Science and art are two subjects typically kept on opposite sides of the scholarly spectrum.
A group of USC students, however, is interweaving the two with the literary magazine, The Healing Process. The publication “combines health and art” and defies the mutual exclusivity of the two areas of study, said Natasha Natarajan, a senior majoring in human biology and The Healing Process’s co-editor-in-chief.
“Science alone is very powerful and art alone is very powerful, but together they create this new meaning that most people do not explore in their lifetime,” Natarajan said. “You can understand a lot more about health when you see it from the new perspective of art.”
The magazine, established in January 2013, receives art and writing submissions online from students, professors and doctors alike, especially from the USC community.
“The magazine focuses on a holistic view of combining humanities and sciences,” said Kelsi Yu, the director of copy and acquisitions for The Healing Process. “With this, you can provide a thorough process of healing.”
Previously an annual magazine, Yu and the rest of the editors are working to make The Healing Process a biannual publication.
Natarajan said the magazine plans on releasing their fifth edition by the end of the fall semester.
With around 500 copies per edition, the publication staff places copies in different offices and locations on campus, including the Thematic Option office, the pre-med office and in front of Leavey Library. They also share the magazine with various professors at the University.
In addition to increasing campus readership, Director of Marketing Jessica Nathania said the magazine’s current focus is to expand to other colleges, including UCLA.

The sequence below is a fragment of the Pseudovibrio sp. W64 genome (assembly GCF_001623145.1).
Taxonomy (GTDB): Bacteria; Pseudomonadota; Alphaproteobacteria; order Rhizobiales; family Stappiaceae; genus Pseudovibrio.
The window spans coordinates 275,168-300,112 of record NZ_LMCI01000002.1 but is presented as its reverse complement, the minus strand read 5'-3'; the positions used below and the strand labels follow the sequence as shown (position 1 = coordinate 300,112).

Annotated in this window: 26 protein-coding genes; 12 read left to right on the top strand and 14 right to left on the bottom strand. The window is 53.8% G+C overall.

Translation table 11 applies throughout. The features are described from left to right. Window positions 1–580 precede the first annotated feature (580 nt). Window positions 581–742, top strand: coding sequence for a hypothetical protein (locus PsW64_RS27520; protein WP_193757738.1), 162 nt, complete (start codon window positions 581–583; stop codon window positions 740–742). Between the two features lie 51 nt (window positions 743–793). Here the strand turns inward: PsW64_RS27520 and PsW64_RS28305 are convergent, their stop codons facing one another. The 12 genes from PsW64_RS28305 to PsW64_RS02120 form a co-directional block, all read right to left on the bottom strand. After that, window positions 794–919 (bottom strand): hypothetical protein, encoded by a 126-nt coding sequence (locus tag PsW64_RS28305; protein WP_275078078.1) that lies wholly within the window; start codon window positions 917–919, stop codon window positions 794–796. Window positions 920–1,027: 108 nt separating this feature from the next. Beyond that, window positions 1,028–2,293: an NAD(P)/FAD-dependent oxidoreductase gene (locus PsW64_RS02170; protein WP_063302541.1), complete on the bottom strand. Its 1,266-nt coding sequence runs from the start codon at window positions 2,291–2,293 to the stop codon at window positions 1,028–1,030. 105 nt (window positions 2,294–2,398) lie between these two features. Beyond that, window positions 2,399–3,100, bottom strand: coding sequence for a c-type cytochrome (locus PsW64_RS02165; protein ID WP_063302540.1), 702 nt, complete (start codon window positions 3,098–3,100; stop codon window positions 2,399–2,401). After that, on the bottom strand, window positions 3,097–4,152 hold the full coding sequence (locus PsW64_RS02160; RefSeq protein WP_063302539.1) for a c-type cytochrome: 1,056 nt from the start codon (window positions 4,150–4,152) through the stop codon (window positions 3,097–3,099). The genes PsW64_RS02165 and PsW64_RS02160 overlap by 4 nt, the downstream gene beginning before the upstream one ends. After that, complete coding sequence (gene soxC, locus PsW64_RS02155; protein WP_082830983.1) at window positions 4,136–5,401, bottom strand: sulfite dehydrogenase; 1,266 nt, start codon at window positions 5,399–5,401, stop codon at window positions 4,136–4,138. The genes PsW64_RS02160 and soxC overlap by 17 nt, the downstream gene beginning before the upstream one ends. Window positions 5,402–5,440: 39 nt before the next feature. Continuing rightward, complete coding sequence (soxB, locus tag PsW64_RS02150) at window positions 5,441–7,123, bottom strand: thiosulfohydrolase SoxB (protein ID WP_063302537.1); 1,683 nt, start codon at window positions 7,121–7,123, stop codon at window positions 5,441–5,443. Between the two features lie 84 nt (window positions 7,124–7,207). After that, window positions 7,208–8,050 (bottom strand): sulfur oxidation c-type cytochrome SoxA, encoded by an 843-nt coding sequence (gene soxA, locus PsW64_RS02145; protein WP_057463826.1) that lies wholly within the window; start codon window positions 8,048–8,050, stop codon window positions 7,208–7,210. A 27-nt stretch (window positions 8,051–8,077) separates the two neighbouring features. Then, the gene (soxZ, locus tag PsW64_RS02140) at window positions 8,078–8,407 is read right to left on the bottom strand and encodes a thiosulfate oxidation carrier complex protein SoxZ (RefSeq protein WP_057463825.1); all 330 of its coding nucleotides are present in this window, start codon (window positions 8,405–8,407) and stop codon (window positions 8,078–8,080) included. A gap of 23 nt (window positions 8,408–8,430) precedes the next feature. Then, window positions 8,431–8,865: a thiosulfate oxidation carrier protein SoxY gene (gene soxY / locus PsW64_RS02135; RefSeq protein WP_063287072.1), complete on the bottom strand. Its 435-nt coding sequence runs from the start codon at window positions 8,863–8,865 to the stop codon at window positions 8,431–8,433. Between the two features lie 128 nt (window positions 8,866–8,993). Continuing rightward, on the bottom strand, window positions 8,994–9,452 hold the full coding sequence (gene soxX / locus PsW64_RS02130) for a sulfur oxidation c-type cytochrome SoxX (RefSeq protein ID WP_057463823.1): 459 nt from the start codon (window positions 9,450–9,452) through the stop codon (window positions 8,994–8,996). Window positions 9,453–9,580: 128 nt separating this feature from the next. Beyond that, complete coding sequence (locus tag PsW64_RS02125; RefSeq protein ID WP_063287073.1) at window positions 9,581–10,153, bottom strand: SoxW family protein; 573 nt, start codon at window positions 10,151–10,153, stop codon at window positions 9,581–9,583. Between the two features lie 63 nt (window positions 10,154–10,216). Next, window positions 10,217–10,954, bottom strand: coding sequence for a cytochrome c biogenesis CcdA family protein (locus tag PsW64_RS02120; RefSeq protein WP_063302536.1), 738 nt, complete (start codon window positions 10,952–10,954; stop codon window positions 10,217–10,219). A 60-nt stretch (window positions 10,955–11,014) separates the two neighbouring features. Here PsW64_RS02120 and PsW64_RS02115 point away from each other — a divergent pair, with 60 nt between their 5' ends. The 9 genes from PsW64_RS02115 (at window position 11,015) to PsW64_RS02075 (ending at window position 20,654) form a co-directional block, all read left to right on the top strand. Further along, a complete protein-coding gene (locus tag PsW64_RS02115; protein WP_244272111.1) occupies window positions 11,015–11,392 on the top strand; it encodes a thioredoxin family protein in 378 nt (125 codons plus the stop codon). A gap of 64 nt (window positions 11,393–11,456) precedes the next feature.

Nathania, who is also a member of the pre-dental honor society, is working on a project called “Spread the Smile” campaign. This campaign works with surrounding elementary schools by teaching them the basics of oral hygiene and nutritional counseling through images that are easy to understand.
Nathania plans to develop her work with the “Spread the Smile” campaign into a submission for The Healing Process’s next edition.
Though she said she is still brainstorming ideas, Nathania is thinking about photographing some students she works with and writing a piece about her work with them. Through this project, Nathania hopes to fulfill the publication’s mission of engaging pre-med students in deeper discussions about their chosen future profession.
“Our goal is to have students really think about how and why the activities that they do shape their desire to practice medicine, rather than just doing such activities to receive admission into medical school,” according to a statement on the organization’s website.
The Healing Process editors pride themselves on being the only magazine to combine health and humanities.
“Science is dense and hard to relate to, while art is a universal language,” Nathania said. “‘The Healing Process’ makes science more accessible [for everyone].”